Friday, September 12, 2008

Pockets, part two

Like so many parts of the garment, pockets seem like simple, insignificant little things but in reality are quite complex and pose certain challengers to cutter and tailor alike.

One of the first considerations is whether there are stripes or checks to be matched. If you look at most RTW, and even some bespoke garments, the lines of a pocket flap will match the jacket nicely below the flap, but seldom above the flap. The jets (the thin welts above and below the flap) never match on RTW but on many bespoke garments, will match nicely as in the photo below.

pocket matching
The former is due to the way the jacket front is cut- the dart is cut in such a manner as to allow a little extra length over the abdomen area, and helps keep the lower front from kicking out. It is also easier to manufacture in this way. In this photo, however, you will notice that the check matches above as well as below the flap- this is a particularly large check so I decided to cut the front differently to allow the check to continue undisturbed. I could also have cut the side body in one part with the front, thus allowing the flap to match all the way (notice that it no longer matches the side body), but I like a very trim garment and the fit is much better with a separate side body. Notice also that the jet matches the flap and the front, in fact, it is difficult to spot because a) it is matched and b) it was made by hand.
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The next consideration is the ticket pocket, if one chooses to include one. Notice on my light grey jacket that I have chosen to line up the ticket pocket with the lower pocket. This cloth is plain so I was able to do this pleasingly. Looking back at the checked jacked above, you will notice that the check distorst above the pocket due to the dart. If I were to line up the ticket pocket with the lower pocket, it would match for 1/2" only. Some choose to place the pocket there anyway, others move it back behind the dart- this was the checks will match much better. We see this done both ways and I don't think there is a definitive answer to the question- which is better?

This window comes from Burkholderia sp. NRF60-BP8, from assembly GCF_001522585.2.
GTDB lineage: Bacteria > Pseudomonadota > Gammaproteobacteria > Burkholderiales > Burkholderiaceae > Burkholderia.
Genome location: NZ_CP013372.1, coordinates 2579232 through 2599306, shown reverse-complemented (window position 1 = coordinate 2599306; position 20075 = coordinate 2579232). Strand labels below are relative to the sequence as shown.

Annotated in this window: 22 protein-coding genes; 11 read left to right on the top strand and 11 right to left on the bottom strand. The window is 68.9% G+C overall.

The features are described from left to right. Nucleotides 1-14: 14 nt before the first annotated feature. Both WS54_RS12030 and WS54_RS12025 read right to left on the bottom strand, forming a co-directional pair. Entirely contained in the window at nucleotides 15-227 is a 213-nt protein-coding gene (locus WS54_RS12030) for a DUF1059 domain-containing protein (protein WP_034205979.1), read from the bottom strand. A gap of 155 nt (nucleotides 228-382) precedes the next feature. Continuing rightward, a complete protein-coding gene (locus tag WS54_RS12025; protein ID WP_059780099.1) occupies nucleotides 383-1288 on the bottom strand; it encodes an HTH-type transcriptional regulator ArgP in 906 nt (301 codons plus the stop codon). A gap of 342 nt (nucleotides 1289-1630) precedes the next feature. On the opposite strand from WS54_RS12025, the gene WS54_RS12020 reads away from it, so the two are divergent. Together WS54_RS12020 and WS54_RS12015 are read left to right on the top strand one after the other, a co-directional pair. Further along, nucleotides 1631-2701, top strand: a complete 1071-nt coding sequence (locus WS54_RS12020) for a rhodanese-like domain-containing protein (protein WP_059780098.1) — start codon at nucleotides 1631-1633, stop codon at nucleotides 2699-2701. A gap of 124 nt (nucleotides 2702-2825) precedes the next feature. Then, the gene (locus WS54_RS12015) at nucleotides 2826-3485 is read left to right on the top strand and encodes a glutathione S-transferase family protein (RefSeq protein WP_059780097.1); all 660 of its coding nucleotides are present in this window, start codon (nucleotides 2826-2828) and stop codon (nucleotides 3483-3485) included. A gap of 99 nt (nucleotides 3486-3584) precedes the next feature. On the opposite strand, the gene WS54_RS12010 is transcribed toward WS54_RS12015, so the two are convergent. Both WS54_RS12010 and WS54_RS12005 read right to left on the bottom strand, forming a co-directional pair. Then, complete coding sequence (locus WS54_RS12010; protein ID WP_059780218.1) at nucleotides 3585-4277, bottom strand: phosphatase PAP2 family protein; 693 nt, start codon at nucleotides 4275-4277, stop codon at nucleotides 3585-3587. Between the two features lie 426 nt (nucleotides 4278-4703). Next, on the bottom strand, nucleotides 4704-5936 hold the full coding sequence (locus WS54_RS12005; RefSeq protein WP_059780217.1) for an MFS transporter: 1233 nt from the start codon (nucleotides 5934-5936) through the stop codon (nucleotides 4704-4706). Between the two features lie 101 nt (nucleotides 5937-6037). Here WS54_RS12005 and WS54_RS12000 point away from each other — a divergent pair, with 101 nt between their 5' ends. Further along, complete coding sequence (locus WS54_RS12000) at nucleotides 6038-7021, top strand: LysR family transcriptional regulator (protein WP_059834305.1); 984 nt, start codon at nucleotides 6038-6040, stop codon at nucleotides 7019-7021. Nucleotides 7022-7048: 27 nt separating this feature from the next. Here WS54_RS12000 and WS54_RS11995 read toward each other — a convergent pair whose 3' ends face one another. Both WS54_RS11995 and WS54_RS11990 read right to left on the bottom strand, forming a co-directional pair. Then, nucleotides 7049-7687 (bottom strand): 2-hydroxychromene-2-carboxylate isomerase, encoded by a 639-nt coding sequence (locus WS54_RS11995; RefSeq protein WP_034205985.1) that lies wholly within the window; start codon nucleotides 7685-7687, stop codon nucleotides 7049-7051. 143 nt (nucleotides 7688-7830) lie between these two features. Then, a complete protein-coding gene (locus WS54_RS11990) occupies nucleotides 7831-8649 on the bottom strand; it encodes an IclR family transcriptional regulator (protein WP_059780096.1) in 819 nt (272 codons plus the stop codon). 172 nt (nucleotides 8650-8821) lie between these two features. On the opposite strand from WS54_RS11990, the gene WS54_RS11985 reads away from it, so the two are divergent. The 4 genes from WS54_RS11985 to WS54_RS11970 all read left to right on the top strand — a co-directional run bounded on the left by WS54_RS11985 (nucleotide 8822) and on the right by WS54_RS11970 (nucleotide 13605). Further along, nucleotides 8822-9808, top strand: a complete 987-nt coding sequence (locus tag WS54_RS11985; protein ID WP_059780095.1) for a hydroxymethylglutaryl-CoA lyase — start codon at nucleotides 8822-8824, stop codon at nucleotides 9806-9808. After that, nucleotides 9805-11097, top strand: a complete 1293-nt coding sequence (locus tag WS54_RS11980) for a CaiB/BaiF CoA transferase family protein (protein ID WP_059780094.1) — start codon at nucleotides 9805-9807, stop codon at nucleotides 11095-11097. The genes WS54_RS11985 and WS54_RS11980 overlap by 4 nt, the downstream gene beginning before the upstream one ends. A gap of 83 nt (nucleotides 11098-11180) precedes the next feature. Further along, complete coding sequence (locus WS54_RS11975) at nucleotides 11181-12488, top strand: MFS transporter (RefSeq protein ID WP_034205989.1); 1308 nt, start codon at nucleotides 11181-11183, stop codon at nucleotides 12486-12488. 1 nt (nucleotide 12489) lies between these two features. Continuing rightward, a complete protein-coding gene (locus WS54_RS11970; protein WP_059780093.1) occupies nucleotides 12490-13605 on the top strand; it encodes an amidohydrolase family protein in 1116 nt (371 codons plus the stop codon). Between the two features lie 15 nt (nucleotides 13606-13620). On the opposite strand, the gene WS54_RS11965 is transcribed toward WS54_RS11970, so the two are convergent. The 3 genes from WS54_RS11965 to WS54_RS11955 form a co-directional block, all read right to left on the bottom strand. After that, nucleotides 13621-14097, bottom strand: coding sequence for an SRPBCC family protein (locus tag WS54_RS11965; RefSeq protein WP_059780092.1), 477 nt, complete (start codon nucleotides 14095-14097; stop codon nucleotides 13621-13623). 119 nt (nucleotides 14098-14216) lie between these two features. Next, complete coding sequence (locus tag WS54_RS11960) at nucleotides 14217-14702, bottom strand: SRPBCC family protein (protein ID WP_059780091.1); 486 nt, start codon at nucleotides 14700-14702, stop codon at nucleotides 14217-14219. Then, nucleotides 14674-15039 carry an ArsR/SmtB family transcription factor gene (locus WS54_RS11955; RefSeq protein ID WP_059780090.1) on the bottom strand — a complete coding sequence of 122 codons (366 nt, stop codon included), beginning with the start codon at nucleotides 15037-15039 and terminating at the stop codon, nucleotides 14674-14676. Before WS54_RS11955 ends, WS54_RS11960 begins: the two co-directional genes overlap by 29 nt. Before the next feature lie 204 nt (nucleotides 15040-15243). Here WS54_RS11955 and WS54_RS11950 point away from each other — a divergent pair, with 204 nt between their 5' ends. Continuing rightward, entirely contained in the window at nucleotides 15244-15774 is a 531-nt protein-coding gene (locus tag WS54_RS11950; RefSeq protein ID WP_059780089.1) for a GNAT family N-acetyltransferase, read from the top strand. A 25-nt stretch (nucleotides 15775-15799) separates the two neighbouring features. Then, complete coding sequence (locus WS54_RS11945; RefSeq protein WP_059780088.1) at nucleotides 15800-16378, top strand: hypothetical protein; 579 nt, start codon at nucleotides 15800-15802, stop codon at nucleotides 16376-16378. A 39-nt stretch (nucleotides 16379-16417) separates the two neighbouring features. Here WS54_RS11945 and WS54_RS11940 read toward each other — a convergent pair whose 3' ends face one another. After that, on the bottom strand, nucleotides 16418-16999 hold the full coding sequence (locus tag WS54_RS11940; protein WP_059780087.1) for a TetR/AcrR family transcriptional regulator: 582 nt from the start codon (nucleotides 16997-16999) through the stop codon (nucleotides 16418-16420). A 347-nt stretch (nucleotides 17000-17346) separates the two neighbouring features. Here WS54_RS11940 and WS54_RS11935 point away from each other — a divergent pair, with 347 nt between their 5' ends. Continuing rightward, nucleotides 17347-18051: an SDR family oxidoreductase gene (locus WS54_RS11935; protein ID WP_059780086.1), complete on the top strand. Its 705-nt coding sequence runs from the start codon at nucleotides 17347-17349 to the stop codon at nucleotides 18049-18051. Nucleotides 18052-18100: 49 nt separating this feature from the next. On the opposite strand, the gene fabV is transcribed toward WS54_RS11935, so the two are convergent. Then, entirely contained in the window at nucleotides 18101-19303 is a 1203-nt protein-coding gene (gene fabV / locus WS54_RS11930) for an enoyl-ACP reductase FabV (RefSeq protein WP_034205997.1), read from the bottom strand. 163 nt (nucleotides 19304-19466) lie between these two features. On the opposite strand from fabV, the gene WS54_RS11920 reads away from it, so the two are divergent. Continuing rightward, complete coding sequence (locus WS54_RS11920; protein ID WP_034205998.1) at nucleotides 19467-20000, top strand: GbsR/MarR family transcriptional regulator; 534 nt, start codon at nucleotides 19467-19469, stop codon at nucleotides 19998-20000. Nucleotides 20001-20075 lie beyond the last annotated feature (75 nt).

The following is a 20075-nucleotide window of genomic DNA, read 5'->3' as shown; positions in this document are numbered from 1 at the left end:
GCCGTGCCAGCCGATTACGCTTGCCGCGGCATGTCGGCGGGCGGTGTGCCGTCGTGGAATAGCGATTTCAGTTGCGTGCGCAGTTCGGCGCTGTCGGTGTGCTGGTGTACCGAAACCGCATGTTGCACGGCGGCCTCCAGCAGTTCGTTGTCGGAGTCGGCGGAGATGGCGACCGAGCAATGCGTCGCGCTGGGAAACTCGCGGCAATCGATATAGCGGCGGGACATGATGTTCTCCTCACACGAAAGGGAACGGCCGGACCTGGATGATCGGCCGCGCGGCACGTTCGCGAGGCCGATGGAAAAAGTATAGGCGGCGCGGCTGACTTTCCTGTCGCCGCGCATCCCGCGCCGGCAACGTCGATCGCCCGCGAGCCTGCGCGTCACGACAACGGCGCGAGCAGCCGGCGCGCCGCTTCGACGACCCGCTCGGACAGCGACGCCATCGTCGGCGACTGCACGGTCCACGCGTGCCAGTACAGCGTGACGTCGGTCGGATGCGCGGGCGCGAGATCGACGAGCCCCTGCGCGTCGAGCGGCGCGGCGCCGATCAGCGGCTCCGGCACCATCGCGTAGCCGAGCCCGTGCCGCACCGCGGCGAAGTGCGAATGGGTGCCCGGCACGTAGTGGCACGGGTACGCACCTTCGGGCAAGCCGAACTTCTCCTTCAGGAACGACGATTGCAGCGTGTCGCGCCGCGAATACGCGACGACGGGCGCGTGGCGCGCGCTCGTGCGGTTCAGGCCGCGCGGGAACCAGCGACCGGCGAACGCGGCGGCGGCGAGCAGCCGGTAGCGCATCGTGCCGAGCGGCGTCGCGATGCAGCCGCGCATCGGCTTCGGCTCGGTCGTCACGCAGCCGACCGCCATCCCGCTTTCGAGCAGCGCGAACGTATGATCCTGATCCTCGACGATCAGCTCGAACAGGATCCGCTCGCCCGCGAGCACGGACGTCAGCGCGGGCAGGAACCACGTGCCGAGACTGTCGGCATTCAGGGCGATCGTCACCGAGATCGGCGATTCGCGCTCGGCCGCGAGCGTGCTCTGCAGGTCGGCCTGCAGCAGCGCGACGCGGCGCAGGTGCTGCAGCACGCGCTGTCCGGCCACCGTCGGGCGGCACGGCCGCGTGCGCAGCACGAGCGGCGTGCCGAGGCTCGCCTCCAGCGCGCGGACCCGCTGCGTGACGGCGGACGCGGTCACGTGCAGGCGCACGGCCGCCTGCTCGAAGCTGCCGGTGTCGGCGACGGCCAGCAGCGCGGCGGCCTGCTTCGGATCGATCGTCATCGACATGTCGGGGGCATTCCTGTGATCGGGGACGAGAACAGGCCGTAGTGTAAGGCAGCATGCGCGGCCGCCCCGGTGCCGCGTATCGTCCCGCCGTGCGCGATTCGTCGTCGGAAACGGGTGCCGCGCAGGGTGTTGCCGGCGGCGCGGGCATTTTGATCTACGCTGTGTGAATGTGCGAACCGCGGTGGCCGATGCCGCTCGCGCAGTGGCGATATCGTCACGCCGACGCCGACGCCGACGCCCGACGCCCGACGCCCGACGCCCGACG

The underside, before attaching the pocket bag.
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Once decisions about how the pocket will be matched to the front have been the, the jacket can be cut. In modern factories the flaps are made with jigs- special templates in the shape shape of the flap, placed on the sewing machine, a button is pressed, and the machine sews and trims the flap in one step. The flap is turned and pressed, again on a template in the form of the flap, in order to get a correct and consistent shape. Then things get complex. Machines now exist onto which the operator places a rectangle of fabric, a pellon stay, then the flap, then the pocket bag. Guided by a laser on the machine, the operator is able to place the jacket in such a way as that flap will match the front with no extra effort on their part. The machine then folds the rectangle of fabric to for the two jets, sets the flap and pocket bag, sews all together, then cuts the pocket, all in one step which takes only a few seconds. This is the result (the ticket pocket is done in another step);

pocketa

The pocket is turned and the bag is tacked to the top, it is pressed, and that is it. In all, a few minutes. The jets, however, can't be matched in this way so no attempt is made; in fact, the rectangle is cut on the length of the cloth instead of the width so the stripe will run the length of the jet.

Let's now consider the hand-made method. Two rectangles of fabric are sewn by plain machine to the front in a very slight curve; they are then pressed, cut, the seams opened, basted in place, the rectangles are turned over the open seam, basted, then a prick stitch is sewn in the seam to close the jets. Done in this way, the checks or stripes can be matched- in the photo above, if it weren't for the very slight bowing of the pocket, the jet would be virtually invisible.